This one would be in Rock County near the Wisconsin-Illinois border, and would cover 25 square miles on Beloit's east side.
Fourteen deer have tested positive for the deadly brain disease in Illinois' northern counties. One was shot about two miles south of the state line in Boone County.
Wisconsin authorities created an eradication zone in south central Wisconsin in hopes of killing any infected deer. Now, however, natural resources has no authority to create
Another zone because the emergency rules that allowed it to do so expired in April.
Wisconsin legislators are considering a package to make permanent rules to fight the disease.
Chronic Wasting Disease
- To date, chronic wasting disease has been found only in members of the deer family in North America. Animals include: Rocky Mountain Elk, mule deer, white-tailed deer, and black-tailed deer.
- There is ongoing research to explore the possibility of transmission of chronic wasting disease to other species.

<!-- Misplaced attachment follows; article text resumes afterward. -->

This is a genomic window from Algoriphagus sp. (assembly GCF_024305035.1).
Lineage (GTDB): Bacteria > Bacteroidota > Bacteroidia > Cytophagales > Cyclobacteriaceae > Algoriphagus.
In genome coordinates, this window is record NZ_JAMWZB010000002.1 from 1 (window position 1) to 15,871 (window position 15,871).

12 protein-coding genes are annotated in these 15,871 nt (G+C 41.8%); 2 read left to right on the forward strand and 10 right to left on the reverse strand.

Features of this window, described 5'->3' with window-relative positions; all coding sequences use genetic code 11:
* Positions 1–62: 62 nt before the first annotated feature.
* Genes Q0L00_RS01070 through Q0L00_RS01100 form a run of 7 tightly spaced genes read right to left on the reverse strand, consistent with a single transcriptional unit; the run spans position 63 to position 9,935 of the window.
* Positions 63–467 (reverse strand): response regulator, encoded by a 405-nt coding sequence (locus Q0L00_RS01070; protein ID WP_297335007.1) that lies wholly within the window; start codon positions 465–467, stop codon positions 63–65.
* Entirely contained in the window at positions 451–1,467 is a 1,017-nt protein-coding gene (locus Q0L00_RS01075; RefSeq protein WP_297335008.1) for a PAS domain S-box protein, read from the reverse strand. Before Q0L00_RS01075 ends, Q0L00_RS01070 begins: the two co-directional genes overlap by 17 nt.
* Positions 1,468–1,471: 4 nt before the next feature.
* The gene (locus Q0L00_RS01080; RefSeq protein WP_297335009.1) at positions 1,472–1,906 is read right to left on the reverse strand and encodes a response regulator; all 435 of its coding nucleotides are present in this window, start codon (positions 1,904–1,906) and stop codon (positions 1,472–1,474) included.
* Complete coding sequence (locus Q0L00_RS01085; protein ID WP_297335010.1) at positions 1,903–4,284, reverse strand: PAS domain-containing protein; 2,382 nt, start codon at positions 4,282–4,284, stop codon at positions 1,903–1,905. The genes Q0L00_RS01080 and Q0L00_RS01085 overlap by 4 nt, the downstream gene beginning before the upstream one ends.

- Most cases of chronic wasting disease occur in adult animals.
- The disease is progressive and always fatal.
- The most obvious and consistent clinical sign of chronic wasting disease is weight loss over time.
- Behavioral changes also occur in the majority of cases, including decreased interactions with other animals.
What Causes chronic wasting disease?
- The agent responsible for chronic wasting disease has not been completely characterized.
- There are three main theories on the nature of the agent that causes chronic wasting disease:
- The agent is a prion, an abnormal form of a normal protein, known as cellular prion protein, most commonly found in the central nervous system.
- The agent is an unconventional virus.
- The agent is a virino, or "incomplete" virus composed of nucleic acid protected by host proteins. The chronic wasting disease agent is smaller than most viral particles and does not evoke any detectable immune response or inflammatory reaction in the host animal.
Source: U.S. Department of Agriculture contributed to this report.